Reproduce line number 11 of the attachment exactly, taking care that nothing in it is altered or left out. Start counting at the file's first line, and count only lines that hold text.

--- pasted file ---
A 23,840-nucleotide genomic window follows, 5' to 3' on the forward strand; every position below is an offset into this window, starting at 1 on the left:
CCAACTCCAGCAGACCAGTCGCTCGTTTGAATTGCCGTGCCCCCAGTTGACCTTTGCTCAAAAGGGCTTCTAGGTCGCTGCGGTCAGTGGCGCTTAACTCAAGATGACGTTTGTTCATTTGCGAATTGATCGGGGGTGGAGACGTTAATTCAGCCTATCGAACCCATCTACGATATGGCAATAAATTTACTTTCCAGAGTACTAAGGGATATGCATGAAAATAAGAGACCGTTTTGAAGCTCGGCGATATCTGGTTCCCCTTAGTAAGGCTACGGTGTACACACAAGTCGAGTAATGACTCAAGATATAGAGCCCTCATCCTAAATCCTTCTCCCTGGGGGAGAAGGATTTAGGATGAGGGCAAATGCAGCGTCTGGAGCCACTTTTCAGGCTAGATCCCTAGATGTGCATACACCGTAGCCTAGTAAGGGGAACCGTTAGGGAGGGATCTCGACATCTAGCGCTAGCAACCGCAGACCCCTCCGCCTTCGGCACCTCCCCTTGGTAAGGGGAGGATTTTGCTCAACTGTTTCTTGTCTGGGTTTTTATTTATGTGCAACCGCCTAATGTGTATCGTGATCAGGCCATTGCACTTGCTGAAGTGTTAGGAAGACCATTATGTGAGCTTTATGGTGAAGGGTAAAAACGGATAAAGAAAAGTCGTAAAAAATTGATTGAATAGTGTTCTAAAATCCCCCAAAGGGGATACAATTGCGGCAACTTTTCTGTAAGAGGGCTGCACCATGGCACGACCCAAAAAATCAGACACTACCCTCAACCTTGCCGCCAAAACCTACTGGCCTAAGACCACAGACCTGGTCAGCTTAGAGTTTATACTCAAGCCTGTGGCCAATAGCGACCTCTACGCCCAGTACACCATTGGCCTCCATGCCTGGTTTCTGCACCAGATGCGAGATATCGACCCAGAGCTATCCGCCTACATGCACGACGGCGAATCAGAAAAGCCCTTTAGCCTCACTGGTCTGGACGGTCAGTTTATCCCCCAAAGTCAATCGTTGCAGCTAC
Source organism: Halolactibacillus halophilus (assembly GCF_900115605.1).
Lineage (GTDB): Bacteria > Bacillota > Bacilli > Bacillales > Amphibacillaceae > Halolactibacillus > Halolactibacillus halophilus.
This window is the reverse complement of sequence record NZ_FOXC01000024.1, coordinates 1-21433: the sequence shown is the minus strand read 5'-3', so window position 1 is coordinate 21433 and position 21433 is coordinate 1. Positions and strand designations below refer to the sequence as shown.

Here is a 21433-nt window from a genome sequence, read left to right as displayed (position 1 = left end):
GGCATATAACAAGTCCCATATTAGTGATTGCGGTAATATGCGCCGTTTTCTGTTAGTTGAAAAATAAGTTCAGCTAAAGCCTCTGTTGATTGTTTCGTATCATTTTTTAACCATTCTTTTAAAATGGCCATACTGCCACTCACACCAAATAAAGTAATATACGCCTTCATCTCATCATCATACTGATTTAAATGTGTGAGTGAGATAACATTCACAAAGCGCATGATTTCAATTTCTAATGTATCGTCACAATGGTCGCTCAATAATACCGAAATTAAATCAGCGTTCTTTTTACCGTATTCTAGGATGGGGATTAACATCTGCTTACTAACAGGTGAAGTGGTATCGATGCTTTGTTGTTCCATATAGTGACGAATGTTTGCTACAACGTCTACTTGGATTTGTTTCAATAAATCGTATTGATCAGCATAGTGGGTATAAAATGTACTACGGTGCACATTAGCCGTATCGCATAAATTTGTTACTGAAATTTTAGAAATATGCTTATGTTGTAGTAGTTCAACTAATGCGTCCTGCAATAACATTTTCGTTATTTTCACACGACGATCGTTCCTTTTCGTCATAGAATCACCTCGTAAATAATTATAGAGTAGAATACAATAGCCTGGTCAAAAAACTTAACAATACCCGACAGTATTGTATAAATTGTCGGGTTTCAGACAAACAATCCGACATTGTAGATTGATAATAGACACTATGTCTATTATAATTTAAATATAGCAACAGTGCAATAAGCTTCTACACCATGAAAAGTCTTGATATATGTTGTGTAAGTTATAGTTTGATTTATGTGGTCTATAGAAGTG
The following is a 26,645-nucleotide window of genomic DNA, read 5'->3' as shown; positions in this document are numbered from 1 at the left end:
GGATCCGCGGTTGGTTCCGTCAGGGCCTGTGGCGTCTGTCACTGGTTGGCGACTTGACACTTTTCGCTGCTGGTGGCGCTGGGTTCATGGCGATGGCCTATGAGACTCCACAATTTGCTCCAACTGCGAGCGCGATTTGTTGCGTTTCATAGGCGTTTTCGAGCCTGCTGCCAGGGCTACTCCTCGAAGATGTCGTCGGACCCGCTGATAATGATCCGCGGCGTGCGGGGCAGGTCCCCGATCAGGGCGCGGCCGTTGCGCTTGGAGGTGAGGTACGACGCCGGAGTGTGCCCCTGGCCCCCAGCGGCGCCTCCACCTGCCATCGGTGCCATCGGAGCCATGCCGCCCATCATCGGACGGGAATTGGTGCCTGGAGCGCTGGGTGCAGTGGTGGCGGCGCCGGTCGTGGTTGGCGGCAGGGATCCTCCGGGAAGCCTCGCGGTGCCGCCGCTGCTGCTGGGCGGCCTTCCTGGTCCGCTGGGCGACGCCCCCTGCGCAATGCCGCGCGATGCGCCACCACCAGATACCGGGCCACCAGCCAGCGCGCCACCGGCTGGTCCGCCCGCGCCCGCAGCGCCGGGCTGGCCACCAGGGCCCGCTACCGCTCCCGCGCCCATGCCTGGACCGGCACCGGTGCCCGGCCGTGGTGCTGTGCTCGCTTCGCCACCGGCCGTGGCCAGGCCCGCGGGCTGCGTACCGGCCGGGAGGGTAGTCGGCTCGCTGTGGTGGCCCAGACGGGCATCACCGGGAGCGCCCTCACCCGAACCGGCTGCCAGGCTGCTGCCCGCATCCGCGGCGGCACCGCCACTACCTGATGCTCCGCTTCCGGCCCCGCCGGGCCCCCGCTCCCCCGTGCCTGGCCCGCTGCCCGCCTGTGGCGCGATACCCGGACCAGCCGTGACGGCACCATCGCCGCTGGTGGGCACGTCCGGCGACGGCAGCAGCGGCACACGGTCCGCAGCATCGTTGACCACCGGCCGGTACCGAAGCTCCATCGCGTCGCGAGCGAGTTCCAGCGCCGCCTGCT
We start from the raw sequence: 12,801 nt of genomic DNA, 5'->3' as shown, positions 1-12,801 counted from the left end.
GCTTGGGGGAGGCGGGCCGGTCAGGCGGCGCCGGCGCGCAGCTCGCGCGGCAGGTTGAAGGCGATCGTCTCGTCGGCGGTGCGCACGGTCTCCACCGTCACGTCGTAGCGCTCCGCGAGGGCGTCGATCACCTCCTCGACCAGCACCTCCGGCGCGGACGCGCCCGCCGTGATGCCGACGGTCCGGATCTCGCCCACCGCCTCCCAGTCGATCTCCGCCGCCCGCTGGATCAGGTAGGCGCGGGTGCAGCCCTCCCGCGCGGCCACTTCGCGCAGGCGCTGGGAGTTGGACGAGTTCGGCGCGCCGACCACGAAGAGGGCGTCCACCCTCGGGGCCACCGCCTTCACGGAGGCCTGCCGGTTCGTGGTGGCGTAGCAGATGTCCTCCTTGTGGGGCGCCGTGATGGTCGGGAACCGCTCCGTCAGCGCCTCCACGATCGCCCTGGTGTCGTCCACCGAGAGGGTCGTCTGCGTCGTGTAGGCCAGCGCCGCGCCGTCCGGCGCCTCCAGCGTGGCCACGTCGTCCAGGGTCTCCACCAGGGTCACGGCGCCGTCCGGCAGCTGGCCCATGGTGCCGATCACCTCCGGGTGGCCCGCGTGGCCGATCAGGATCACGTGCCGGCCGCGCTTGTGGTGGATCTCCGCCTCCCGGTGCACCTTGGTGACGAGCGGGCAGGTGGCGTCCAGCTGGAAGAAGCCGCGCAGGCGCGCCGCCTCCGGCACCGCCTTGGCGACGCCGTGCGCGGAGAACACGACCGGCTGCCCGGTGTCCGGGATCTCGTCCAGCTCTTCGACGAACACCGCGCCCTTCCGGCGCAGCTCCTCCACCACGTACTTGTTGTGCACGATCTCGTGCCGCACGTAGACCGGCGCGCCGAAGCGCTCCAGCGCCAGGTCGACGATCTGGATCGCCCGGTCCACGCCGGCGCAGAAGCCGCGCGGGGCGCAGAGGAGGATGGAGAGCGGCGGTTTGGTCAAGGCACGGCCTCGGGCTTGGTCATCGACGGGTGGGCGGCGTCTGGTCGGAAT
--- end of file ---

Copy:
GCTTGGGGGAGGCGGGCCGGTCAGGCGGCGCCGGCGCGCAGCTCGCGCGGCAGGTTGAAGGCGATCGTCTCGTCGGCGGTGCGCACGGTCTCCACCGTCACGTCGTAGCGCTCCGCGAGGGCGTCGATCACCTCCTCGACCAGCACCTCCGGCGCGGACGCGCCCGCCGTGATGCCGACGGTCCGGATCTCGCCCACCGCCTCCCAGTCGATCTCCGCCGCCCGCTGGATCAGGTAGGCGCGGGTGCAGCCCTCCCGCGCGGCCACTTCGCGCAGGCGCTGGGAGTTGGACGAGTTCGGCGCGCCGACCACGAAGAGGGCGTCCACCCTCGGGGCCACCGCCTTCACGGAGGCCTGCCGGTTCGTGGTGGCGTAGCAGATGTCCTCCTTGTGGGGCGCCGTGATGGTCGGGAACCGCTCCGTCAGCGCCTCCACGATCGCCCTGGTGTCGTCCACCGAGAGGGTCGTCTGCGTCGTGTAGGCCAGCGCCGCGCCGTCCGGCGCCTCCAGCGTGGCCACGTCGTCCAGGGTCTCCACCAGGGTCACGGCGCCGTCCGGCAGCTGGCCCATGGTGCCGATCACCTCCGGGTGGCCCGCGTGGCCGATCAGGATCACGTGCCGGCCGCGCTTGTGGTGGATCTCCGCCTCCCGGTGCACCTTGGTGACGAGCGGGCAGGTGGCGTCCAGCTGGAAGAAGCCGCGCAGGCGCGCCGCCTCCGGCACCGCCTTGGCGACGCCGTGCGCGGAGAACACGACCGGCTGCCCGGTGTCCGGGATCTCGTCCAGCTCTTCGACGAACACCGCGCCCTTCCGGCGCAGCTCCTCCACCACGTACTTGTTGTGCACGATCTCGTGCCGCACGTAGACCGGCGCGCCGAAGCGCTCCAGCGCCAGGTCGACGATCTGGATCGCCCGGTCCACGCCGGCGCAGAAGCCGCGCGGGGCGCAGAGGAGGATGGAGAGCGGCGGTTTGGTCAAGGCACGGCCTCGGGCTTGGTCATCGACGGGTGGGCGGCGTCTGGTCGGAAT